That is the exploration that awaits you! Not mapping stars and studying nebula, but charting the unknown possibilities of existence. - Leonard Nimoy

In Part 1, I provided an overview of the MapQuest Platform, and provided instructions on how to obtain your own developer key. The developer key is required to integrate MapQuest into your application through the JavaScript API.

About Map It!

In Part 2 and 3 of building the Map It! Application, I will be creating the Mac OS X Dashboard widget shown in Figure 1.

Figure 1

Users enter an address in the search box at the top of the widget, and that point is automatically plotted and zoomed in on the map below. Users can switch between map, satellite, and hybrid views. They can also use the controls on the left to navigate and move around the map.

I've discussed building Mac OS X Dashboard widgets previously on my AOL Developer Network blog, here and here. For the Map It! Dashboard widget - I used Apple's Dashcode to jumpstart my development. Even though I used Dashcode - the techniques to integrate the MapQuest Platform, I'll review here can be utilized however you develop Dashboard Widgets.

It's important to understand that Dashboard Widgets are mini Web 2.0 applications - with their programmatic interface coming from JavaScript - so the JavaScript API is almost (I explain why it's almost in Part 3) perfect fit! All of the techniques I review in building Map It! can be used by Web 2.0 developers as well!

Adding the MapQuest JavaScript Library

In the main widget HTML page you'll need to include the following SCRIPT tag to import the JavaScript library:

<script src="http://btilelog.access.mapquest.com/tilelog/transaction?transaction=script&key=**YOUR-KEY**ipr=true&itk=true&v=5.2.0" type="text/javascript"></script>

You need to replace **YOUR-KEY** with the key that was provided in the email when you signed up for the MapQuest Platform, as discussed in Part 1.

Creating the User Interface

To place the map on the widget - you'll need to create a DIV to hold the map. In the Map It! application I created the following DIV tag.

<div id="myMap" style="width: 550px; height: 300px;"></div>

Now that you have a place to display the map, the next step is to get the map displayed in the DIV. This is simply done by create a new MQTileMap object and associating with the DIV, as shown here:

// Create a MQTileMap object and display it in the myMap DIV
myMap = new MQTileMap(document.getElementById('myMap'));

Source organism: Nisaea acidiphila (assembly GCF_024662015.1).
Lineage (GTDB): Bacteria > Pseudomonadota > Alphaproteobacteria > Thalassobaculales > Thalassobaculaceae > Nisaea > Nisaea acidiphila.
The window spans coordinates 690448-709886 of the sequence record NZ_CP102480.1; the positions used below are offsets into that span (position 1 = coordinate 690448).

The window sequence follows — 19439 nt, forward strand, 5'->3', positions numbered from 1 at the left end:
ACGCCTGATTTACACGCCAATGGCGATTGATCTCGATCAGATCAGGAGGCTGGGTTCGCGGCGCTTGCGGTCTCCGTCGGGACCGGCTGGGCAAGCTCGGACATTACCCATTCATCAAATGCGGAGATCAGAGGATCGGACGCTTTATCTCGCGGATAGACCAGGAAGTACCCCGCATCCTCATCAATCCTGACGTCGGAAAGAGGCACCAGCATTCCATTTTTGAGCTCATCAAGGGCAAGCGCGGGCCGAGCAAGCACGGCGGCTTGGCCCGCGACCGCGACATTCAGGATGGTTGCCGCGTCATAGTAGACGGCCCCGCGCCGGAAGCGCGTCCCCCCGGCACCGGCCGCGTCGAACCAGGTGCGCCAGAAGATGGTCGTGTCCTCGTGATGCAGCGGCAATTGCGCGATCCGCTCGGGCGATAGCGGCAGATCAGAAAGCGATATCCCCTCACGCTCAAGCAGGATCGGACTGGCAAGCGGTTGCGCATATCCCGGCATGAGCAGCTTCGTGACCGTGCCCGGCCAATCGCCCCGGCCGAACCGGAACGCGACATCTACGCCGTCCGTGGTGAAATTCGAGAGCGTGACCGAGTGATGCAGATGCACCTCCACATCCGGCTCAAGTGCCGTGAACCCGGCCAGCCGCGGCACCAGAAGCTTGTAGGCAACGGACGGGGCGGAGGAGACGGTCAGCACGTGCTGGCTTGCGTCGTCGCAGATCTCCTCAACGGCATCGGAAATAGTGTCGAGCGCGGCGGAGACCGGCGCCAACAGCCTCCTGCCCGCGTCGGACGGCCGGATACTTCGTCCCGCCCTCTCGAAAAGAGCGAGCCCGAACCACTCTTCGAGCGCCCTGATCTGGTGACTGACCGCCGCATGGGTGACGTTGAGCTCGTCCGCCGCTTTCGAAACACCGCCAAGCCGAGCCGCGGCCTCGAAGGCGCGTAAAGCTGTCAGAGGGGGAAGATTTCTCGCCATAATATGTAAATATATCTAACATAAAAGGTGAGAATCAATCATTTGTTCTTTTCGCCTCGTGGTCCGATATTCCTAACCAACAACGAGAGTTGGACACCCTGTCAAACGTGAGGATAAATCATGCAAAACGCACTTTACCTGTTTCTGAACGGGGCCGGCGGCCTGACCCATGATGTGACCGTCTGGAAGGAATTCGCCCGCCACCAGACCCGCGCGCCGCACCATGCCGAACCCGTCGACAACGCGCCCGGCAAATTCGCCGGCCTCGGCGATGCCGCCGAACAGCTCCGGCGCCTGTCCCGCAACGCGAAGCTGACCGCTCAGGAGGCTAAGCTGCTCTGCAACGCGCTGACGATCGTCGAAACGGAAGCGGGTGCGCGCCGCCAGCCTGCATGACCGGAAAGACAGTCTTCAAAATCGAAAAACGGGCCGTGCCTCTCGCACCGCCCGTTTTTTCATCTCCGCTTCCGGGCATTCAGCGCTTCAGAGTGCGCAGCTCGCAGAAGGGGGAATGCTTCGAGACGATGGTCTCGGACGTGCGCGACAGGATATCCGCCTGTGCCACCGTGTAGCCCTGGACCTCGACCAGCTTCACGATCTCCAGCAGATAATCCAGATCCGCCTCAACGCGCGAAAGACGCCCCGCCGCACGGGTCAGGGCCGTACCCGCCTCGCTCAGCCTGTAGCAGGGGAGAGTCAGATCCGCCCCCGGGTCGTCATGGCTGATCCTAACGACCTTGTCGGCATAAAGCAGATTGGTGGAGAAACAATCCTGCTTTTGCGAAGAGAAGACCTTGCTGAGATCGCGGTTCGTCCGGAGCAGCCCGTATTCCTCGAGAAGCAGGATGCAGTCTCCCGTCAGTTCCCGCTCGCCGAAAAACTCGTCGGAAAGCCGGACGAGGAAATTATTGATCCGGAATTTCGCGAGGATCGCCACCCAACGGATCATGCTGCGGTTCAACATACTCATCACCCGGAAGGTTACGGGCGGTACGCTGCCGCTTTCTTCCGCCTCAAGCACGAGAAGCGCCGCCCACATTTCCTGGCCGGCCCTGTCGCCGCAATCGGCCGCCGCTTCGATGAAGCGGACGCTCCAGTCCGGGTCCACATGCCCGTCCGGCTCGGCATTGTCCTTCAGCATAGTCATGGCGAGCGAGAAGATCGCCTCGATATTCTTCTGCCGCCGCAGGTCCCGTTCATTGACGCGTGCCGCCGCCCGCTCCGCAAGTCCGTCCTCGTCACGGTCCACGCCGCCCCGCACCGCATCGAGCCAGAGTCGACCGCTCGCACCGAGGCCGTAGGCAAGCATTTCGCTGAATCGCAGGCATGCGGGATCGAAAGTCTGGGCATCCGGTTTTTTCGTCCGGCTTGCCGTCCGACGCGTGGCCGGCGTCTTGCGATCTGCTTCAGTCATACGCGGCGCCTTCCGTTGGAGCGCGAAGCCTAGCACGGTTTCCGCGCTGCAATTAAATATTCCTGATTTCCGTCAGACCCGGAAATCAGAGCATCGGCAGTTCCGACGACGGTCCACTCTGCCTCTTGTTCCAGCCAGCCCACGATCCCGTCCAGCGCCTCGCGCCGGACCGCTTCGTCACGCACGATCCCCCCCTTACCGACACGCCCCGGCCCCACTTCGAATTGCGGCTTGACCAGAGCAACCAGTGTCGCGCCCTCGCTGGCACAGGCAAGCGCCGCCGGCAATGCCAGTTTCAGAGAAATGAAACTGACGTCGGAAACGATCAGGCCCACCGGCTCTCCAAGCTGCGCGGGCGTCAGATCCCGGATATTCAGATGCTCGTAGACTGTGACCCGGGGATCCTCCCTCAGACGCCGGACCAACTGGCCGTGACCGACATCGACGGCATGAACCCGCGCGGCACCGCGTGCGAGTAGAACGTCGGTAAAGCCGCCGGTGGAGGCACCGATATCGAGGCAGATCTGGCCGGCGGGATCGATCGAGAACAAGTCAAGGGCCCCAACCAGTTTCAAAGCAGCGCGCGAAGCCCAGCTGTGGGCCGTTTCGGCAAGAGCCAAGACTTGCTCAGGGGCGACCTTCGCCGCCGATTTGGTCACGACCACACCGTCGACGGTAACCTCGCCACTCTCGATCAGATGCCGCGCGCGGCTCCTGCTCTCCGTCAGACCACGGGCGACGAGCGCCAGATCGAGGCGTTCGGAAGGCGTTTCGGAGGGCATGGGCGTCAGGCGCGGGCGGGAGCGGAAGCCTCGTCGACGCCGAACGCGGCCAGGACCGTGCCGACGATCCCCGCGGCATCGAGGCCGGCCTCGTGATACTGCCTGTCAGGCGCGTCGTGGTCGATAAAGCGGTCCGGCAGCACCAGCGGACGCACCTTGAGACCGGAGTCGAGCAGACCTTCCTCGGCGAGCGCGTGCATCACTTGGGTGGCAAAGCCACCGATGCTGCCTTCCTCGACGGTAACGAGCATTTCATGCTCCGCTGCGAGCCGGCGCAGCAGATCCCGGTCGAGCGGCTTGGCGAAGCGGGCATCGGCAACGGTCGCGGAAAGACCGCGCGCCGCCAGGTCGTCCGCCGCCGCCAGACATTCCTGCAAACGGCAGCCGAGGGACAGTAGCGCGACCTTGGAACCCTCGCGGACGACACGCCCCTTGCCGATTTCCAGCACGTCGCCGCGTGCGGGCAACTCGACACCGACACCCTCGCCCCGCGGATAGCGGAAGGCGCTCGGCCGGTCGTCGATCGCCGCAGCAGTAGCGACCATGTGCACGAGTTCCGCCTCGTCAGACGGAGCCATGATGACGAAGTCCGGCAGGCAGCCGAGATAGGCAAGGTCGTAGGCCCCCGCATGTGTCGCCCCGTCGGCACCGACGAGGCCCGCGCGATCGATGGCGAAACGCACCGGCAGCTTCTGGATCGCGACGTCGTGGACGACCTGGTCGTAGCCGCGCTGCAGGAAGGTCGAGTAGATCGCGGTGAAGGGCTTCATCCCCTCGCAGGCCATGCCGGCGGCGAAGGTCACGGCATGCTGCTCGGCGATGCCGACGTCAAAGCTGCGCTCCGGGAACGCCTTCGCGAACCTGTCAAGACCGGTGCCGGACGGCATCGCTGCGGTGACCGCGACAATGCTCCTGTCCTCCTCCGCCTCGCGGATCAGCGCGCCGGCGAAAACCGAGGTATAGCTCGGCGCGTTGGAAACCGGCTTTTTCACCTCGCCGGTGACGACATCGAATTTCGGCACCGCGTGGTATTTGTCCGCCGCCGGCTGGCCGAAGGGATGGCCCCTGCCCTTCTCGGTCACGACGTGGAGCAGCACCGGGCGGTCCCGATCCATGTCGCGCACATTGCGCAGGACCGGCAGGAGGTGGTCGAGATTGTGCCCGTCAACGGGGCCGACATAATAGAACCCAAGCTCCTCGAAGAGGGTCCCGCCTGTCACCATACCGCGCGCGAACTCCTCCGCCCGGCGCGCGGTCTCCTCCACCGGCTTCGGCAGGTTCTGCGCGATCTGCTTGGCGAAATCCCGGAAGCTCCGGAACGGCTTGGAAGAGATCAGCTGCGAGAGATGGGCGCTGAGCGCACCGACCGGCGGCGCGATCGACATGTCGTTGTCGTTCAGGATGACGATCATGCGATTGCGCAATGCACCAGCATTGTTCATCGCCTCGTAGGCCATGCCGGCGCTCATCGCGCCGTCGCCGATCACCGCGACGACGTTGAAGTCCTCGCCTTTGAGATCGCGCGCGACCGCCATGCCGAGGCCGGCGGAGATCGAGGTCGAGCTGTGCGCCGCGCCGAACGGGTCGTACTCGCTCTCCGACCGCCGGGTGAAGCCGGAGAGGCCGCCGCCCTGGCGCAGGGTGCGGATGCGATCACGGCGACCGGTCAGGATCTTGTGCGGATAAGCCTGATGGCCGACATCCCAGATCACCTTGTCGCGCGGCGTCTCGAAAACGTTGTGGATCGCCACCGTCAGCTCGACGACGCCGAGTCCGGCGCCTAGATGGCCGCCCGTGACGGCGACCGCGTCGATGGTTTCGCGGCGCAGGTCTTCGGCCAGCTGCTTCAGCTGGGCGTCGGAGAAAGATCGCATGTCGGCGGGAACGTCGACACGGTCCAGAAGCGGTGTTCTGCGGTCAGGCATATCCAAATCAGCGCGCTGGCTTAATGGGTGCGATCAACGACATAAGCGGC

The final step is to add the Large Zoom and view controls. These controls allow the user to zoom in and out of the map, and select the type of map that is displayed (road, satellite, or hybrid). This is accomplished with the following code:

// create a new Large Zoom Control
var myLZControl = new MQLargeZoomControl(myMap);

// add it to the map at the specified offset from the Top Left corner
 myMap.addControl(myLZControl, new MQMapCornerPlacement(MQMapCorner.TOP_LEFT, new MQSize(1,1)));

// create a new View Control
var myVControl = new MQViewControl(myMap);

// add it to the map at the specified offset from the Top Right corner
myMap.addControl(myVControl, new MQMapCornerPlacement(MQMapCorner.TOP_RIGHT, new MQSize(20,20)));

That's all that you need to add a map!

Referrers

While Dashboard widgets function just like typical Web 2.0 applications, they have two shortcomings that need to be overcome when working with the MapQuest Platform. First, when including the JavaScript library, your key maps back to the information provided when you signed up for developer access. Since Dashboard widgets run locally from your desktop they will not have a referrer. As shown in Figure 2, you'll need to add the referrer * and enable blank referrers. It's important to understand the risks of enabling blank referrers so read the Warning not carefully. Since we're not running the Dashboard widget from a web server - as all widgets are accessed locally - blank referrers are required. I'll discuss the second shortcoming with Geocoding and Mac OS X Dashboard widgets in the Part 3.

Figure 2

Conclusion

In Part 3 I'll show you how to add Geocoding to the widget to plot a point of interest based on the address entered in the search box. For your reference, here are some references to the MapQuest Platform: